Performance issues with Debian’s timezone database PHP patch

I have recently been debugging Apache2/PHP5 (running with mpm_prefork what turned out to be important later) server suffering for very high load spikes. Load was completely CPU related, there was almost no IO operations performed during peak times and surprisingly significant part of CPU time was spent in the kernel (about 20%) mode. I have examined Apache2 process using strace and found that there were three main groups of syscalls:

strace -p 28105 -f -c

% time     seconds  usecs/call     calls    errors syscall
------ ----------- ----------- --------- --------- ----------------
 50.15    8.867324         304     29128      3861 stat
 30.30    5.357779        5299      1011       194 access
 19.05    3.368963          18    184918      4641 lstat

Tunning FollowSymLinks and AllowOverride allowed to significantly cut down amount of lstat calls.

Before I’ve examined stat() closely, I’ve made wrong assumption that it APC (opcode/user cache that utilizes SHM or MMAP shared memory segments) is responsible for the syscalls. APC will usually issue stat() on PHP file prior to serving it’s opcode from cache. If file has been modified since APC cached it, it is sent to the parser again. This is done to allow changing code on the fly, without restarting the web server (or other means of flushing APC cache).

Since it was relatively safe to do I’ve tried reconfiguring APC to not check file’s modification dates by adding:

apc.stat = 0

Unfortunately it didn’t help much, so I’ve ended up analyzing details of syscalls. After quick analysis it turned out that occasionally I can find whole blocks (of over 600) calls to check the data in /usr/share/zoneinfo. This seemed like some sort of initialization for me, and it seemed that it’s only PHP content causing that.

[pid 10293]      0.000121 stat("/usr/share/zoneinfo/Pacific/Funafuti",
{st_mode=S_IFREG|0644, st_size=141, ...}) = 0
[pid 10293]      0.000121 stat("/usr/share/zoneinfo/Pacific/Fiji",
{st_mode=S_IFREG|0644, st_size=296, ...}) = 0
[pid 10293]      0.000122 stat("/usr/share/zoneinfo/Pacific/Fakaofo",
{st_mode=S_IFREG|0644, st_size=140, ...}) = 0
[pid 10293]      0.000121 stat("/usr/share/zoneinfo/Pacific/Enderbury",
{st_mode=S_IFREG|0644, st_size=204, ...}) = 0
[pid 10293]      0.000122 stat("/usr/share/zoneinfo/Pacific/Efate",
{st_mode=S_IFREG|0644, st_size=464, ...}) = 0
[pid 10293]      0.000122 stat("/usr/share/zoneinfo/Pacific/Easter",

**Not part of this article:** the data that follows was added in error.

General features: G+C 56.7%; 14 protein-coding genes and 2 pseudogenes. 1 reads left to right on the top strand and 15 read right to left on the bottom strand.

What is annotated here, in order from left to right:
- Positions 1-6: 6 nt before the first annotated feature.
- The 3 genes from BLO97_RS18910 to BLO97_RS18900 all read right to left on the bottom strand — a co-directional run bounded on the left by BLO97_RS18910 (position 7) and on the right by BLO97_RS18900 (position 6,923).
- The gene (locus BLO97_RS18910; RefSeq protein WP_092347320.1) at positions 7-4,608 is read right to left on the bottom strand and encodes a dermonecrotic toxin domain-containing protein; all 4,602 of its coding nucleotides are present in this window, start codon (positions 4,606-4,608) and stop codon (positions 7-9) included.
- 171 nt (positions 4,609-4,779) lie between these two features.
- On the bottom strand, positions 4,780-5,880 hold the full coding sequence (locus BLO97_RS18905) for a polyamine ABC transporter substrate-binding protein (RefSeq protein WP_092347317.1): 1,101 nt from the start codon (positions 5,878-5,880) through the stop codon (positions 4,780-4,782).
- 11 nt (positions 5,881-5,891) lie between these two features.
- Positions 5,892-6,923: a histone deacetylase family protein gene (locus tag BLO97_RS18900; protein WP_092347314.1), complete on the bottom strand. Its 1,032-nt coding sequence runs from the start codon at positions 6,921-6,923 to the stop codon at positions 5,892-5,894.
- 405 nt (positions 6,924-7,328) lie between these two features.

{st_mode=S_IFREG|0644, st_size=8971, ...}) = 0
[pid 10293]      0.000123 stat("/usr/share/zoneinfo/Pacific/Chuuk",
{st_mode=S_IFREG|0644, st_size=144, ...}) = 0
[pid 10293]      0.000121 stat("/usr/share/zoneinfo/Pacific/Chatham",
{st_mode=S_IFREG|0644, st_size=2018,

I went to apache2.conf and found cause of the load – mpm_prefork was misconfigured:

 
   StartServers          8
   MinSpareServers      15
   MaxSpareServers      10
   MaxClients          150
   ServerLimit         300
   MaxClients          300
   MaxRequestsPerChild   4000

Because of MinSpareServers being bigger than MaxSpareServers (which is illogical itself), Apache kept forking off and terminating processes a lot – and every of short lived processes had to initialize PHP if it served any. Changing MaxSpareServers to more sensible value reduced both user and kernel CPU load (I should have read Apache’s config properly in the first place ;) ).

After that I have kept playing, trying to narrow down the reason for all these syscalls. I’ve got a copy of application on a spare box and set MaxRequestsPerChild to 1, what should make Apache to initialize PHP on every single request. Few die()’s later, it turned out that the timezone data is being scanned on:

date_default_timezone_set('GMT');

, and it’s easily replicable from CLI by running:

 strace -r php -n -r"date_default_timezone_set('GMT');" 2>&1 | grep zoneinfo

I have initially submitted bug for PHP, however it was quickly straightened that it’s Debian patching its PHP package for the convenience of utilizing system’s timezone updates (use_embedded_timezonedb.patch). Full discussion can be found here:

Eventually, the whole timezone initialization is not really of much importance (at least with PHP served of Apache), the real problem server I was looking at had was misconfigured Apache, however it seems that lack of cooperation between PHP authors and package maintainers leads to performance regressions (slight, but still).

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    • Kevin
    • January 20th, 2012 4:52pm

    Your post here, although the root cause was different in my situation, still helped me diagnose and understand what was causing my apache instance to spin out of control occasionally.

    Thanks for this!

  1. I’ve come across this and it annoys me too :-( so thanks for the URIs to PHP and Debian bugzillas. I’ve done microtiming on a couple of hosted services — one mod_php5 and one suPHP (so PHP image activation occurs 1 per child and 1 per req respectively) as well as my laptop and a couple of VMs.

    The hit seems to be ~15-20 mSec if not fully VFAT cached and ~2 mSec if cached. Strace’ing actually skews the timing because you are paying a per tracepoint cost-of tracing overhead.

    So tacky rather than a show stopper.

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